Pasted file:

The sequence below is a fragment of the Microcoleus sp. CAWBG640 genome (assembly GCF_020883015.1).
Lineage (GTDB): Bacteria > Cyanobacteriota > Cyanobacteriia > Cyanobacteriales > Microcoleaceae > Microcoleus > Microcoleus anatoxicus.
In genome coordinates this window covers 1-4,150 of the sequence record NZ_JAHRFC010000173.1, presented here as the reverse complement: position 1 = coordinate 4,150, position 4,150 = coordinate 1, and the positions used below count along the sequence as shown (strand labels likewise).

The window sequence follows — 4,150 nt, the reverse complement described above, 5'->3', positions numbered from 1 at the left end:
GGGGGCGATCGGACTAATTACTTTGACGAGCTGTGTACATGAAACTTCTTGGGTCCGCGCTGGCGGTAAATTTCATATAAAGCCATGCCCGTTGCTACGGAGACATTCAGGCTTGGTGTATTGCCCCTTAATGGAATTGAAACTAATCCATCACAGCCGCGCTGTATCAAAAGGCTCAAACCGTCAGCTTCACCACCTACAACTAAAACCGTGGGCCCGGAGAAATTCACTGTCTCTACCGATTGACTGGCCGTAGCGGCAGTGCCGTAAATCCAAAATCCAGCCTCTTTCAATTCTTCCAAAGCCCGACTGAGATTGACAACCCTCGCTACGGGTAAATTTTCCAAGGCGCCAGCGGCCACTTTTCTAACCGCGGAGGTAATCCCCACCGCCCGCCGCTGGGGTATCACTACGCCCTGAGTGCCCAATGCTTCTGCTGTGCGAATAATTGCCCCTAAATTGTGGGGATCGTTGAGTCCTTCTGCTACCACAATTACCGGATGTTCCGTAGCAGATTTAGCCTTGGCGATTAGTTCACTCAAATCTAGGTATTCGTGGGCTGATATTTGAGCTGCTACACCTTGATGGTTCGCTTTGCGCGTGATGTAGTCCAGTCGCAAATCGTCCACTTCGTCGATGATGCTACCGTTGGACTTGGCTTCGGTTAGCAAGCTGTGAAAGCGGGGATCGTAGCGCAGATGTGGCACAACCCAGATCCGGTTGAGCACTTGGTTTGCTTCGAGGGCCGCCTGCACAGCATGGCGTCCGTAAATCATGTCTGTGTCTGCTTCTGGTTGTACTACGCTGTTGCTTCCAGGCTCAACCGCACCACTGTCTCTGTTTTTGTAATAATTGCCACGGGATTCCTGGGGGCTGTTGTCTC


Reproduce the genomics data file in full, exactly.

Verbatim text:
The sequence below is a fragment of the Microcoleus sp. CAWBG640 genome (assembly GCF_020883015.1).
Lineage (GTDB): Bacteria > Cyanobacteriota > Cyanobacteriia > Cyanobacteriales > Microcoleaceae > Microcoleus > Microcoleus anatoxicus.
In genome coordinates this window covers 1-4,150 of the sequence record NZ_JAHRFC010000173.1, presented here as the reverse complement: position 1 = coordinate 4,150, position 4,150 = coordinate 1, and the positions used below count along the sequence as shown (strand labels likewise).

The window sequence follows — 4,150 nt, the reverse complement described above, 5'->3', positions numbered from 1 at the left end:
GGGGGCGATCGGACTAATTACTTTGACGAGCTGTGTACATGAAACTTCTTGGGTCCGCGCTGGCGGTAAATTTCATATAAAGCCATGCCCGTTGCTACGGAGACATTCAGGCTTGGTGTATTGCCCCTTAATGGAATTGAAACTAATCCATCACAGCCGCGCTGTATCAAAAGGCTCAAACCGTCAGCTTCACCACCTACAACTAAAACCGTGGGCCCGGAGAAATTCACTGTCTCTACCGATTGACTGGCCGTAGCGGCAGTGCCGTAAATCCAAAATCCAGCCTCTTTCAATTCTTCCAAAGCCCGACTGAGATTGACAACCCTCGCTACGGGTAAATTTTCCAAGGCGCCAGCGGCCACTTTTCTAACCGCGGAGGTAATCCCCACCGCCCGCCGCTGGGGTATCACTACGCCCTGAGTGCCCAATGCTTCTGCTGTGCGAATAATTGCCCCTAAATTGTGGGGATCGTTGAGTCCTTCTGCTACCACAATTACCGGATGTTCCGTAGCAGATTTAGCCTTGGCGATTAGTTCACTCAAATCTAGGTATTCGTGGGCTGATATTTGAGCTGCTACACCTTGATGGTTCGCTTTGCGCGTGATGTAGTCCAGTCGCAAATCGTCCACTTCGTCGATGATGCTACCGTTGGACTTGGCTTCGGTTAGCAAGCTGTGAAAGCGGGGATCGTAGCGCAGATGTGGCACAACCCAGATCCGGTTGAGCACTTGGTTTGCTTCGAGGGCCGCCTGCACAGCATGGCGTCCGTAAATCATGTCTGTGTCTGCTTCTGGTTGTACTACGCTGTTGCTTCCAGGCTCAACCGCACCACTGTCTCTGTTTTTGTAATAATTGCCACGGGATTCCTGGGGGCTGTTGTCTC